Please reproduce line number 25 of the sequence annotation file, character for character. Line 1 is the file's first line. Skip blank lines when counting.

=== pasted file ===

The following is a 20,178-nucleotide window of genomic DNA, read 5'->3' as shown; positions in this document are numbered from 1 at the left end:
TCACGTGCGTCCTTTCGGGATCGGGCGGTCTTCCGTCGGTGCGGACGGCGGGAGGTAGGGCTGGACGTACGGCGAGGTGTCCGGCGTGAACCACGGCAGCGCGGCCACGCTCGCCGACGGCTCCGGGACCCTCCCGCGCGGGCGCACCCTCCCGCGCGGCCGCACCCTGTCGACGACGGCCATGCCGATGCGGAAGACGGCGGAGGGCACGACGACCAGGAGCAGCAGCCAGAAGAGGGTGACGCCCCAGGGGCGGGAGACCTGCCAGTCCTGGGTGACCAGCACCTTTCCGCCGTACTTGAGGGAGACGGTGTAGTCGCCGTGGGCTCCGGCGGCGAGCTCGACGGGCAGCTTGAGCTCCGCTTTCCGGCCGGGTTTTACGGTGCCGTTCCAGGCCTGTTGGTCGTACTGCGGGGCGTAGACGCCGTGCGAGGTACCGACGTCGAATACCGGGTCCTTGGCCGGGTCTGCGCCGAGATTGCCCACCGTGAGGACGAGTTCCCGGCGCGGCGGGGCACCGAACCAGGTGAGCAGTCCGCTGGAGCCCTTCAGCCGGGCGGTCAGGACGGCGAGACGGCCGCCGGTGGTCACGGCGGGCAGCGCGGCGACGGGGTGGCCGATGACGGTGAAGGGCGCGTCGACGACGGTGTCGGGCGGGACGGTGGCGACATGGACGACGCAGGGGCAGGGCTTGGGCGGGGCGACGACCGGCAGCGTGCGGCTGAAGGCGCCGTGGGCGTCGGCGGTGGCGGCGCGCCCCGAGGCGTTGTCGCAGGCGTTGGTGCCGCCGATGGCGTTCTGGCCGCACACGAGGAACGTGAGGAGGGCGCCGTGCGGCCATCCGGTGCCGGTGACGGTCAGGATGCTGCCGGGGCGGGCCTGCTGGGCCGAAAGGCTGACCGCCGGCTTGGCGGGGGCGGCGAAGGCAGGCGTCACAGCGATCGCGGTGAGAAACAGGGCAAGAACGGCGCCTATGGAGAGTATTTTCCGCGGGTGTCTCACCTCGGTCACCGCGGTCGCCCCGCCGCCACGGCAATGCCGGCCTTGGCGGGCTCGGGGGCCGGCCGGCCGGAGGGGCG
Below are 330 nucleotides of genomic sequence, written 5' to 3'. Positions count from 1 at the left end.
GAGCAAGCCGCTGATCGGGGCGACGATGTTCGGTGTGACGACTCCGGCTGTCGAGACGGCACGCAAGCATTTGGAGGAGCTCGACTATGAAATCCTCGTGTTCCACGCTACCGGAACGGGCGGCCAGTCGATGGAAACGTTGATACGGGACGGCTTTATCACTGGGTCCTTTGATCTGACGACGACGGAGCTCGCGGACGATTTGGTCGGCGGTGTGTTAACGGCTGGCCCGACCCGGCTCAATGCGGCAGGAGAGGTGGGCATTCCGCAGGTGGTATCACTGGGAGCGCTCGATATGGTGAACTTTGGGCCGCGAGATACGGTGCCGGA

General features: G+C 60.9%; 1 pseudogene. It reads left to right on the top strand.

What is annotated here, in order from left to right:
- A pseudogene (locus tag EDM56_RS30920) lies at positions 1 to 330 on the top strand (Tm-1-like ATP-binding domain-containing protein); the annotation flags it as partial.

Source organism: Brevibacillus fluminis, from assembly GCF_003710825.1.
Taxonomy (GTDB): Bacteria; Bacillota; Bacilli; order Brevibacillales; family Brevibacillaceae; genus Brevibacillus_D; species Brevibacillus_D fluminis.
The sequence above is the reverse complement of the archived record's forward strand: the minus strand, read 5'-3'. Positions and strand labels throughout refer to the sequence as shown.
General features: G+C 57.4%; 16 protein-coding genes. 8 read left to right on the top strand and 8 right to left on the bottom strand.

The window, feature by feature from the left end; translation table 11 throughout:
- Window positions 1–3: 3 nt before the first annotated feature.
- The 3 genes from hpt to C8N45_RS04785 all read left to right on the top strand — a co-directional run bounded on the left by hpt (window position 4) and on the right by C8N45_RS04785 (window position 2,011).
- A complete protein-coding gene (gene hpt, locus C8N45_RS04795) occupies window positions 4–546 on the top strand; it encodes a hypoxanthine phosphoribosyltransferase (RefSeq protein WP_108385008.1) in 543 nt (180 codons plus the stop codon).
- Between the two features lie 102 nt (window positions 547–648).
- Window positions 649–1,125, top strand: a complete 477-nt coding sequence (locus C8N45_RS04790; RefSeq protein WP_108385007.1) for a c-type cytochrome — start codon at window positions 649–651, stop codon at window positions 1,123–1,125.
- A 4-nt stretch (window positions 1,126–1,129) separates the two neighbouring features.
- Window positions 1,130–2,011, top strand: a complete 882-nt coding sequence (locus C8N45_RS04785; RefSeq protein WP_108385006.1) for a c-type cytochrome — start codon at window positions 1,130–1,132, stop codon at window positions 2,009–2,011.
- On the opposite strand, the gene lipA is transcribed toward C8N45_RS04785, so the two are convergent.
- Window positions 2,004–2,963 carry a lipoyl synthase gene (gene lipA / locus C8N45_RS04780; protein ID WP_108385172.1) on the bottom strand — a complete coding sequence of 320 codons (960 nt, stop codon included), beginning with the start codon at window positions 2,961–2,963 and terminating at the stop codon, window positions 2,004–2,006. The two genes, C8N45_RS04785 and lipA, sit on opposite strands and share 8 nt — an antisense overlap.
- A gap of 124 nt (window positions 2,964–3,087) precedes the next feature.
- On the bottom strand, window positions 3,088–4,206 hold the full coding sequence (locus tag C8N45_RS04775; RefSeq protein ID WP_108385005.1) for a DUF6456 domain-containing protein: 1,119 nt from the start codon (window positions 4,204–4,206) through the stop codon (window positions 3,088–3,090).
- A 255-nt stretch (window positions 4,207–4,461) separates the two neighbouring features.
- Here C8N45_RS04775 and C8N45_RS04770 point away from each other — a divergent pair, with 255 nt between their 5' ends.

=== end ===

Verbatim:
- Here C8N45_RS04775 and C8N45_RS04770 point away from each other — a divergent pair, with 255 nt between their 5' ends.